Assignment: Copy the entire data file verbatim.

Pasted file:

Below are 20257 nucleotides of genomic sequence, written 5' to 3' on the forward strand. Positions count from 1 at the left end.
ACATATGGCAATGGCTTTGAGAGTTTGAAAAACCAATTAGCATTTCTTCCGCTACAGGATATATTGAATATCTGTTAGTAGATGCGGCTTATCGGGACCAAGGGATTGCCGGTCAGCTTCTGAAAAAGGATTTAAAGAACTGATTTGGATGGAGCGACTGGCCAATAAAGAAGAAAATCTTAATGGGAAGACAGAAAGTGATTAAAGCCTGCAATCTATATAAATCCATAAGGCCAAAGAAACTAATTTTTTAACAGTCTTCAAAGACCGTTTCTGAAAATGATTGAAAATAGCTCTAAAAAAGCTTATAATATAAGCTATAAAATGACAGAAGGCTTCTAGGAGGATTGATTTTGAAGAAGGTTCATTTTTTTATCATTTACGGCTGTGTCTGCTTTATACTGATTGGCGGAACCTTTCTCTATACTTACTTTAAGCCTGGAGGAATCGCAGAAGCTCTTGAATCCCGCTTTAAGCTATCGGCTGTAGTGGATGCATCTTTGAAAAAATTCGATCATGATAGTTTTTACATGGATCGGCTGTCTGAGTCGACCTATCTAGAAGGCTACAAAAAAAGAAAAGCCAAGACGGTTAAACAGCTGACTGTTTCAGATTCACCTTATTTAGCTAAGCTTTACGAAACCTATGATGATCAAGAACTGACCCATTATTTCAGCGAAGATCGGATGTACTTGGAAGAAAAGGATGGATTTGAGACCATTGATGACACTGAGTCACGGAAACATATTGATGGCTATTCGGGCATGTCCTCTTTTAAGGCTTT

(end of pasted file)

Below are 20257 nucleotides of genomic sequence, written 5' to 3' on the forward strand. Positions count from 1 at the left end.
ACATATGGCAATGGCTTTGAGAGTTTGAAAAACCAATTAGCATTTCTTCCGCTACAGGATATATTGAATATCTGTTAGTAGATGCGGCTTATCGGGACCAAGGGATTGCCGGTCAGCTTCTGAAAAAGGATTTAAAGAACTGATTTGGATGGAGCGACTGGCCAATAAAGAAGAAAATCTTAATGGGAAGACAGAAAGTGATTAAAGCCTGCAATCTATATAAATCCATAAGGCCAAAGAAACTAATTTTTTAACAGTCTTCAAAGACCGTTTCTGAAAATGATTGAAAATAGCTCTAAAAAAGCTTATAATATAAGCTATAAAATGACAGAAGGCTTCTAGGAGGATTGATTTTGAAGAAGGTTCATTTTTTTATCATTTACGGCTGTGTCTGCTTTATACTGATTGGCGGAACCTTTCTCTATACTTACTTTAAGCCTGGAGGAATCGCAGAAGCTCTTGAATCCCGCTTTAAGCTATCGGCTGTAGTGGATGCATCTTTGAAAAAATTCGATCATGATAGTTTTTACATGGATCGGCTGTCTGAGTCGACCTATCTAGAAGGCTACAAAAAAAGAAAAGCCAAGACGGTTAAACAGCTGACTGTTTCAGATTCACCTTATTTAGCTAAGCTTTACGAAACCTATGATGATCAAGAACTGACCCATTATTTCAGCGAAGATCGGATGTACTTGGAAGAAAAGGATGGATTTGAGACCATTGATGACACTGAGTCACGGAAACATATTGATGGCTATTCGGGCATGTCCTCTTTTAAGGCTTT